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No other writer loves the dry, dusty back-country of our tussocks and grasslands as much as he does, or, at least, nobody puts it quite like him, his nuggets of colour and clarity sitting deep in the Central Otago psyche.
Now on the heels of his best-selling Into the Wider World: A Back Country Miscellany, comes Just This - this time poetry instead of essays, but with the same love for the natural world that spills over into his very being.
‘‘My environmental illumination started in the 1970s when I was working in Wellington. I read more and more of what's now called ‘nature writing', and I became acutely aware of the fact that if we didn't stop what we were doing to the Earth, nature would have the last word.''
He was not sure whether his high profile meant he had any more clout than the average member of the public when it came to lending his weight to public campaigns against ‘‘damming every last remaining river in the world'' or building ‘‘one of the biggest wind farms in the world here and another monster beside it''.
He admitted to ‘‘running out of steam'' when it came to the work involved in opposing projects like the proposed Project Hayes wind farm on the Lammermoor Range, although he denied any bitterness towards corporates that eyed up our valleys and those who thought ‘‘it's perfectly okay to keep attacking nature''.
‘‘Bitterness only eats you up. But I do have a deep distaste for some of those on the other side.''
Is the increasing development and destruction of the modern world, processes he sees as synonymous, enough to drive him barmy?
‘‘All writers are a little bit barmy.''
And so he carries on in his ‘‘little red house'' in the Ida Valley, believing there is still ‘‘no finer way to say things'' than by way of poetry.
‘‘A great poem touches on all sorts of things in ways that can't be done in any other form of writing. You get the true voice of feeling.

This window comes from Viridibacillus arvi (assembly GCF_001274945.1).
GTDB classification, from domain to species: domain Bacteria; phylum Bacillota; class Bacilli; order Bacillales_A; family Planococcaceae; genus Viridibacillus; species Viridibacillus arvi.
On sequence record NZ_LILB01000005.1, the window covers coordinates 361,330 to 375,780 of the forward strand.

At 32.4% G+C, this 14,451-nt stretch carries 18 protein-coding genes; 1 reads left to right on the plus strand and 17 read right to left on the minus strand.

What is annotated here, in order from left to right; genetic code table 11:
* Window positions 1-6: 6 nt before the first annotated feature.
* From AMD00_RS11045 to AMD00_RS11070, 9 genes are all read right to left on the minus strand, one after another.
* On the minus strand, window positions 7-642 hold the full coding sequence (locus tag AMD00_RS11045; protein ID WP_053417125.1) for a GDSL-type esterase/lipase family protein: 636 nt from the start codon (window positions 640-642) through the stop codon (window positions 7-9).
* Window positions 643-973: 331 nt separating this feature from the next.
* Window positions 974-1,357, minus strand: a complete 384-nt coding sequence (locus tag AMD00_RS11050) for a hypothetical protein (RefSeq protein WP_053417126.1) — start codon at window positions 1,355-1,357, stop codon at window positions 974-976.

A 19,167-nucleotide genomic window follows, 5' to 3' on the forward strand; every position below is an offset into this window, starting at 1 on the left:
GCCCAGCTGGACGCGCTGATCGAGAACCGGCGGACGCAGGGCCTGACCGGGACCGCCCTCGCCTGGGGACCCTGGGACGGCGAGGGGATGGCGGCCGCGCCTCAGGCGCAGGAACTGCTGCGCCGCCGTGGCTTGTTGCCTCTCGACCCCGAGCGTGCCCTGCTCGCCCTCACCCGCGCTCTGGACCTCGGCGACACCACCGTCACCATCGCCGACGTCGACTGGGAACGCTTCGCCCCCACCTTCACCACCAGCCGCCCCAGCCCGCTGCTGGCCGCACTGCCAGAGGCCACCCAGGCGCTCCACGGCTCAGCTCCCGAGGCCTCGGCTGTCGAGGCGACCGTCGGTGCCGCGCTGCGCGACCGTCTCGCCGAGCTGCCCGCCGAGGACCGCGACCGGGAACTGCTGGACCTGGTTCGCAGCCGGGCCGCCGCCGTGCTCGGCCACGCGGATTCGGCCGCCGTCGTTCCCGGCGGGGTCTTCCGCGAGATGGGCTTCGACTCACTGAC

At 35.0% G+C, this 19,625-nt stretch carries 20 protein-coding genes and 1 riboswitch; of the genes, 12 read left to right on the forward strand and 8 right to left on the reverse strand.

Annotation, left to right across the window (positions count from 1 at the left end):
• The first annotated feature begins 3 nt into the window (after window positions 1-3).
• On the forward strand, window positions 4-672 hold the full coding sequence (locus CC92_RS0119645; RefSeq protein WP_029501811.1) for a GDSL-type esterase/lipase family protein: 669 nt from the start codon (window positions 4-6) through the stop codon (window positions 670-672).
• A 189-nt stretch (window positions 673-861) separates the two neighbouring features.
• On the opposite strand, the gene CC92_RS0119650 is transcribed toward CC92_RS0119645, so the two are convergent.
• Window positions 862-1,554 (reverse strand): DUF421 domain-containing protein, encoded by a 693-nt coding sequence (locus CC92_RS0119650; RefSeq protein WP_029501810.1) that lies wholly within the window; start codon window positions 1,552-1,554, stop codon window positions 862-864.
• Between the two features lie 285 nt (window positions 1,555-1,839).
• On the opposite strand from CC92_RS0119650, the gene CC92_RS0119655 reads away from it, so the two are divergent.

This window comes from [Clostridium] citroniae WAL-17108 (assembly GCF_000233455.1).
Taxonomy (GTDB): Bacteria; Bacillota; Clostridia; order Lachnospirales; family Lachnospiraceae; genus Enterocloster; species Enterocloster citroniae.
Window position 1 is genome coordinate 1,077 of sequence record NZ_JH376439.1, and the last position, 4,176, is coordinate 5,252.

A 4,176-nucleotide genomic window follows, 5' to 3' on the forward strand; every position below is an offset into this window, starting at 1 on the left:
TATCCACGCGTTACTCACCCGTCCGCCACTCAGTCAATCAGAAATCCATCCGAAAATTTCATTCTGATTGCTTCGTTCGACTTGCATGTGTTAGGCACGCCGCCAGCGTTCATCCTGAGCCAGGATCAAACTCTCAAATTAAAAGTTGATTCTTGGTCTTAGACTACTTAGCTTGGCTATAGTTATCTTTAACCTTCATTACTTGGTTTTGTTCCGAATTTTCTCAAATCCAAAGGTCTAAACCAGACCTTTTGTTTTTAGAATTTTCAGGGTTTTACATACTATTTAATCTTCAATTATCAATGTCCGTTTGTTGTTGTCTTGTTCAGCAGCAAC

"You get the most surprising startling of images and figures of speech shaping the language, and hearing it sing, the sense of rhapsody and reverence that sometimes you can impart.
"You can get a tremendous buzz out of writing it. It forces you to pay close attention to what you're saying, how you're saying it. You develop a true respect for the gift and power of language.''
Just This was filled with many poems that came from ‘‘an examination of place, what it does to us and what it means to us and to me''.
In many poems that means a focus on the Central Otago with which his work is so closely associated.
But in many others it means love, longing, family and friends against a different backdrop; poems coming from his childhood in Dunedin, feelings about freedom, relationships, decrees issued by way of going fishing.
Turner rejected any notion that writers came from or occupied ‘‘some kind of rarefied place and aren't real people''.
He has deep respect for others who are good at what they do, cherishes his friendships, likes ‘‘unpretentious, practical, warm-hearted people. I don't like preciousness and pretentiousness''.
So an old-fashioned, steadfast, straight-talking upbringing continues to serve him well.
There's a ‘‘sense of gratitude'' for values firmly instilled, and he is touched by those who now follow his work.
‘‘It's heartening to think that people will come along and listen to my poetry. I'm duty bound to do the best I can.''
• Turner will be at the Wanaka Library on Friday, July 24, from 5pm-7pm as one of several poets reading from their work to commemorate Montana Poetry Day.
• A joint exhibition of excerpts from Turner's work and that of Wanaka photographer Gilbert van Reenen will run at Central Stories, in Alexandra, from August 7 to September 24.
- Pam Jones